How to Use A Moka Pot: Illustrated Guide


Are you looking for the best way to use a Moka Pot? If so, you’ve come to the right place! This guide will provide you with all of the information to get you started on stovetop espresso coffee with your Moka Pot. 

With this guide, you’ll learn how to prepare your Moka Pot for use and how to make sure that your coffee comes out tasting just right.

If you’re looking for a Moka pot, you can find the one that I use and recommend here.

What’s a Moka Pot?

Moka pot with cup

A Moka Pot is a stove-top espresso maker that has become increasingly popular among coffee lovers around the world. It’s an easy and affordable way to make delicious espresso in the comfort of your own home.

The Moka Pot is composed of three main components:

  • The Base – Holds water.
  • The funnel – Holds ground coffee.
  • The Upper chamber – Collects the brewed coffee.

With just a few simple steps and some practice, you can learn how to use this incredible kitchen tool to make some truly mouth-watering espresso shots!

There are a few different kinds. Stainless steel, aluminum, electric, and stove-top espresso makers. Most people use the aluminum one, as do I. They warm up quicker than stainless steel, and the taste is the same. The hardware inside is also the same, it’s just the outside shell that is different.

Electric ones, like you, can find here, are perfect if you don’t have a gas stove or you’re keeping it in an RV. I have this one too, and it works the same, but it’s heated by the included electric burner. The last thing, make sure to buy the larger size, as cups are not the same as you’re thinking.

You can find more information on why cups are not the same when it comes to coffee in our article, Why Is a Cup of Coffee Only 6 Ounces Instead of 8?

Why is a cup of coffee only 6 ounces instead of 8

What Grind Do I need for a Moka Pot

Moka pot with grounds
Use a Knife to Level Off the Coffee Grounds.

A quick word about the grind size you should use. This is an important step, so make sure not to skip it.

The type of grind used with a Moka pot should be slightly coarser than what you would usually use in an espresso machine. For best results, look for a “Moka” or “café style” grind on your bag of beans. This will ensure that all the flavors are extracted from the beans and won’t get blocked by too fine particles in the filter basket.

With that said, I have used “espresso grounds” I purchased for an espresso machine but ended up using them in my Moka Pot. If that’s all you have, you’ll be fine.

How to Use a Moka Pot

How to make coffee with a moka pot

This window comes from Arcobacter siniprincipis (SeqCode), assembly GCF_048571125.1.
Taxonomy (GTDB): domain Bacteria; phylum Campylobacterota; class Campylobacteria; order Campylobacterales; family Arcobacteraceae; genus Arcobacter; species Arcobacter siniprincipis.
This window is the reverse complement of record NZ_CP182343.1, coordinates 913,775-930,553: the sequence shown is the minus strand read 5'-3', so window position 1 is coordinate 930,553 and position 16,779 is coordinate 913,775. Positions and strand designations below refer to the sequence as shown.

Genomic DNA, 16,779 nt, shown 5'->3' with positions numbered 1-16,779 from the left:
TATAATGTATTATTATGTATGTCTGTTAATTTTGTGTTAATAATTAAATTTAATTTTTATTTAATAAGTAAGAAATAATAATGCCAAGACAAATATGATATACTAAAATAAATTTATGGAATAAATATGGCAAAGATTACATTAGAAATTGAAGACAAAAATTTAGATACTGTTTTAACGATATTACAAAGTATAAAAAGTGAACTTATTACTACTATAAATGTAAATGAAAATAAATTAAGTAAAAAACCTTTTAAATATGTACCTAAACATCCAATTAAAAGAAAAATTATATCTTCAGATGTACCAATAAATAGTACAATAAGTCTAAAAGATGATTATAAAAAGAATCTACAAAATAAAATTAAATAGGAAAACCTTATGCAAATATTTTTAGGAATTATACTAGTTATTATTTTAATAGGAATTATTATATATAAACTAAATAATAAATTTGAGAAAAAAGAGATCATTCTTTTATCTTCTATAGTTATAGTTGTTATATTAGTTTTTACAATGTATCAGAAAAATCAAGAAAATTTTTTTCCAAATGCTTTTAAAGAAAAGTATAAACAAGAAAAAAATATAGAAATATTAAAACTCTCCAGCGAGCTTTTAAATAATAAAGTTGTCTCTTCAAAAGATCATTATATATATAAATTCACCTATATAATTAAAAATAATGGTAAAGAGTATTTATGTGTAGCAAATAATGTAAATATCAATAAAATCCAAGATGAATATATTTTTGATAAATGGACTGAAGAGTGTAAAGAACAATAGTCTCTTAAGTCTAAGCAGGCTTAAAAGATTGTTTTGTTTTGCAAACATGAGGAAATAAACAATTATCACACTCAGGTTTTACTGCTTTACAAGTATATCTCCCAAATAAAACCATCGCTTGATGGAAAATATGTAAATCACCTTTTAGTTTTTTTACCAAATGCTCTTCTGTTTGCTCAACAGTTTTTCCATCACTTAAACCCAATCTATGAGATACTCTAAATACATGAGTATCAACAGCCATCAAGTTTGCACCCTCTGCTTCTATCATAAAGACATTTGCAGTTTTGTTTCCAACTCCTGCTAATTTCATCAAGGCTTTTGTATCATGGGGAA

Ok, now to the good part!

  • First, fill the bottom chamber of the Moka pot with hot water up to the safety valve. For best results, use filtered or spring water, as they will produce a cleaner-tasting cup. Use hot water. If you use cold water, you can burn the grounds while it’s warming up, producing an off-taste. 
  • Then insert the filter basket into the lower chamber and fill it with freshly ground fine-coarse coffee. Make sure not to press down too hard on the grounds, as this can prevent optimal extraction. This is called “tamping,” and you shouldn’t do it for a Moka pot. 
  • Place your Moka pot onto your stovetop at medium heat and allow it to fully brew before turning off the heat. From flame to finish, my Moka pot takes 7 minutes. You’ll know it’s done when you hear it bubbling. 

This isn’t necessary, but a helpful tip. Make sure to drink it immediately (within an hour or two). I drank espresso from my Moka pot hours later, and there was something different about the taste I didn’t get from other coffee-making methods. 

Also, I’ve seen a lot of talk about using a tamp with a Moka pot. The pressure from a Moka pot is nowhere near the same as a pump or even a non-pump espresso machine, where tamping the grounds is necessary for a good espresso pull or espresso shot.  

So, avoid using a tamp on a Moka pot.

Does the Moka Pot Make Espresso or Coffee

Moka pot making espresso

It’s close, but it’s not espresso. 

Moka pots brew coffee under pressure, only 1-2 bars (14 to 28 psi). This is not even close to what an espresso machine can produce. A pump-style espresso machine brews espresso with 8 to 10 bars (116 to 145 psi) of pressure. 

That’s 5 to 10 times the pressure of a Moka pot, depending on the model.

Knowing that a Moka pot is not espresso, it has the qualities of espresso. I still love the coffee I make with my Moka pot. Even with having a high-quality espresso machine, I still use my Moka pot quite often.